Reframing China

Chinese mirror painting depicting two women sitting at the water's edge, in an English rococo frame, possibly late 1750s, at Saltram (inv. no. NT872228.1). ©National Trust Images/Rob Matheson

Chinese mirror painting depicting two women sitting at the water’s edge, in an English rococo frame, possibly late 1750s, at Saltram (inv. no. NT872228.1). ©National Trust Images/Rob Matheson

A while ago I mentioned some of the different ways in which Chinese pictures have been framed in the west.

Chinese picture on paper showing a dance performance in a palace courtyard, in an English rococo frame, at Shugborough Hall, mid 18th century (inv. no. NT1271100.4). ©National Trust Collections

Chinese picture on paper showing a dance performance in a palace courtyard, in an English rococo frame, at Shugborough Hall, mid 18th century (inv. no. NT1271100.4). ©National Trust Collections

While doing some research on the forthcoming catalogue of the Chinese wallpapers in the houses of the National Trust I recently came upon a few more examples of this phenomenon.

Chinese mirror painting depicting a landscape with a woman sitting at the water's edge and a town in the distance, in a neoclassical frame, at Osterley Park, c. 1760 (inv. no. NT771801). ©National Trust Collections

Chinese mirror painting depicting a landscape with a woman sitting at the water’s edge and a town in the distance, in a neoclassical frame, at Osterley Park, c. 1760 (inv. no. NT771801). ©National Trust Collections

Chinese pictures have an interesting an puzzling relationship with Chinese wallpaper. The popularity of Chinese pictures in Europe in the late 17th century, which were sometimes mounted into the wall paneling, seems to have stimulated the development of purpose-made Chinese wallpaper during the 18th century.

Chinese picture on paper depicting a stage in the production of silk, with a Chinese paper border and mounted as wallpaper at Erddig in the 1770s. ©National Trust Collections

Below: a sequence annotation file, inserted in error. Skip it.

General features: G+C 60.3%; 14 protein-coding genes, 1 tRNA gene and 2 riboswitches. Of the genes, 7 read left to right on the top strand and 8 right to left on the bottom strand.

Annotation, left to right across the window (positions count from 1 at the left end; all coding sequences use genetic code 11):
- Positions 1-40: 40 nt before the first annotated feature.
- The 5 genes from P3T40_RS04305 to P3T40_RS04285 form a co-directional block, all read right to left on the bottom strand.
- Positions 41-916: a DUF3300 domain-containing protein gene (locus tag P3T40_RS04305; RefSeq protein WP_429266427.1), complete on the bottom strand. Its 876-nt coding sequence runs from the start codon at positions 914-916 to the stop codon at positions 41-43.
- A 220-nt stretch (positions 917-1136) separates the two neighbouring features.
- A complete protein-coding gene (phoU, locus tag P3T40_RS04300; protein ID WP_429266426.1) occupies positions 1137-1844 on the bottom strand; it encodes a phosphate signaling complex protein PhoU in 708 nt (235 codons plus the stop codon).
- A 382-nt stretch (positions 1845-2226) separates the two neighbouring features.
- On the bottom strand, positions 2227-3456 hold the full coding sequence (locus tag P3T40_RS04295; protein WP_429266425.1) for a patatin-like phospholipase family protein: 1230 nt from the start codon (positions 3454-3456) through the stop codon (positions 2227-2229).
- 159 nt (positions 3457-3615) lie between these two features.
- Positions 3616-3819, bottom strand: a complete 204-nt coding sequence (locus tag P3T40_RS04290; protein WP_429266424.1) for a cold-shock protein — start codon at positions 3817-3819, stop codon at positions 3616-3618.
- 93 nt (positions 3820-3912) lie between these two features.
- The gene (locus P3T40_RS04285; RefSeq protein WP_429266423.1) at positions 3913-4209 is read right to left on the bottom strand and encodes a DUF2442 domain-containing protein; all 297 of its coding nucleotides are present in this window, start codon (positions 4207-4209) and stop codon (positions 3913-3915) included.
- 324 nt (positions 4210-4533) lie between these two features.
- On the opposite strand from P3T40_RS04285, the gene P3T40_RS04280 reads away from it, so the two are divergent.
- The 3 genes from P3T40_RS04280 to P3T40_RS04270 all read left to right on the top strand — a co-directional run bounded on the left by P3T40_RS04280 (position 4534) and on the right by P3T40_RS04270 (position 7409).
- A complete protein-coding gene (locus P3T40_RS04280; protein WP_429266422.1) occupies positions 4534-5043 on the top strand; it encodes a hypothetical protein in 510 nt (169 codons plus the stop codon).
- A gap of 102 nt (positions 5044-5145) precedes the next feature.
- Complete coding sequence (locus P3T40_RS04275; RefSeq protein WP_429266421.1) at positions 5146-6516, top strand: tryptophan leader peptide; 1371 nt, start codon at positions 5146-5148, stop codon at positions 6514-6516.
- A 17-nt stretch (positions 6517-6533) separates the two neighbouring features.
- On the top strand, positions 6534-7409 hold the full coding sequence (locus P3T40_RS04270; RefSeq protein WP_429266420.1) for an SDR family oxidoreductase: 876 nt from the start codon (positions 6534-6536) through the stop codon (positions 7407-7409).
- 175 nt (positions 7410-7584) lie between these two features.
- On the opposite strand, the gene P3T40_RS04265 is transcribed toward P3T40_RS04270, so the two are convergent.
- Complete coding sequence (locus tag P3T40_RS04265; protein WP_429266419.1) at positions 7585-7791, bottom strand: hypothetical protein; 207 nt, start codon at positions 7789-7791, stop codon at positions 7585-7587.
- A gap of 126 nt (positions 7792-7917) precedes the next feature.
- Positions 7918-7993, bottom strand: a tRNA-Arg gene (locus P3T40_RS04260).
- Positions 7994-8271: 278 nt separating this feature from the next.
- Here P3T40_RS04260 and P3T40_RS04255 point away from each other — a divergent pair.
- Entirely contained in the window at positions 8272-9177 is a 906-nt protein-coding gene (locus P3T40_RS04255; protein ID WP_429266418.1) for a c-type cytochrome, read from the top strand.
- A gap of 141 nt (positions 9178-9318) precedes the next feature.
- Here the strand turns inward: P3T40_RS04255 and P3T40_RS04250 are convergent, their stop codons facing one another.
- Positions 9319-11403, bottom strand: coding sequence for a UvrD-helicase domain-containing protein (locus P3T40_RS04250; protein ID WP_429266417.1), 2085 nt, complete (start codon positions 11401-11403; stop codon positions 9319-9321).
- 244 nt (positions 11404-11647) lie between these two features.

Chinese picture on paper depicting a stage in the production of silk, with a Chinese paper border and mounted as wallpaper at Erddig in the 1770s. ©National Trust Collections

Even at the end of the 18th century, though, Chinese pictures were still being used as ‘wallpaper’, alongside ‘proper’ Chinese wallpaper. As ever, the marketplace has a habit of creating diversity and disrupting clear-cut, teleological stories.

2 Responses to “Reframing China”

  1. Andrew Says:

    When does a wall-paper (a paper mounted on the wall) become “wallpaper”? Are you aware of the the Emperor Maximilian’s Triumphal Arch and Triumphal Procession?

  2. Emile de Bruijn Says:

    Well, exactly, and we don’t really know the answer. We only know that at some point Chinese wallpaper appeared, probably in response to western demand and inspired by the use of Chinese pictures as ‘wallpaper’.

    And of course today sometimes the opposite happens, with people framing sections of Chinese wallpaper as pictures – history going into reverse, or mirroring itself, as it so often does :)

    No I hadn’t heard of Emperor Maximilian’s cutting-edge 16th-century image-building exercise (http://bit.ly/13zLcbV) – how fascinating. And analogously one might ask when does genealogy become art, become brand, become politics?

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